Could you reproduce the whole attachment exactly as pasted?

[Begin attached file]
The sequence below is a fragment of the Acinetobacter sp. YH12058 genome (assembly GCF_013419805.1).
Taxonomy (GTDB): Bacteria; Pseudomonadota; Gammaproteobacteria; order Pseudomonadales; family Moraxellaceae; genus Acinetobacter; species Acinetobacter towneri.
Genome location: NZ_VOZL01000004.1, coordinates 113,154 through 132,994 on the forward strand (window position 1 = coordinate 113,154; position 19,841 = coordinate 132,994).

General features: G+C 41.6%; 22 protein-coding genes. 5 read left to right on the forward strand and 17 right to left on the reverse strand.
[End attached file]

The sequence below is a fragment of the Acinetobacter sp. YH12058 genome (assembly GCF_013419805.1).
Taxonomy (GTDB): Bacteria; Pseudomonadota; Gammaproteobacteria; order Pseudomonadales; family Moraxellaceae; genus Acinetobacter; species Acinetobacter towneri.
Genome location: NZ_VOZL01000004.1, coordinates 113,154 through 132,994 on the forward strand (window position 1 = coordinate 113,154; position 19,841 = coordinate 132,994).

General features: G+C 41.6%; 22 protein-coding genes. 5 read left to right on the forward strand and 17 right to left on the reverse strand.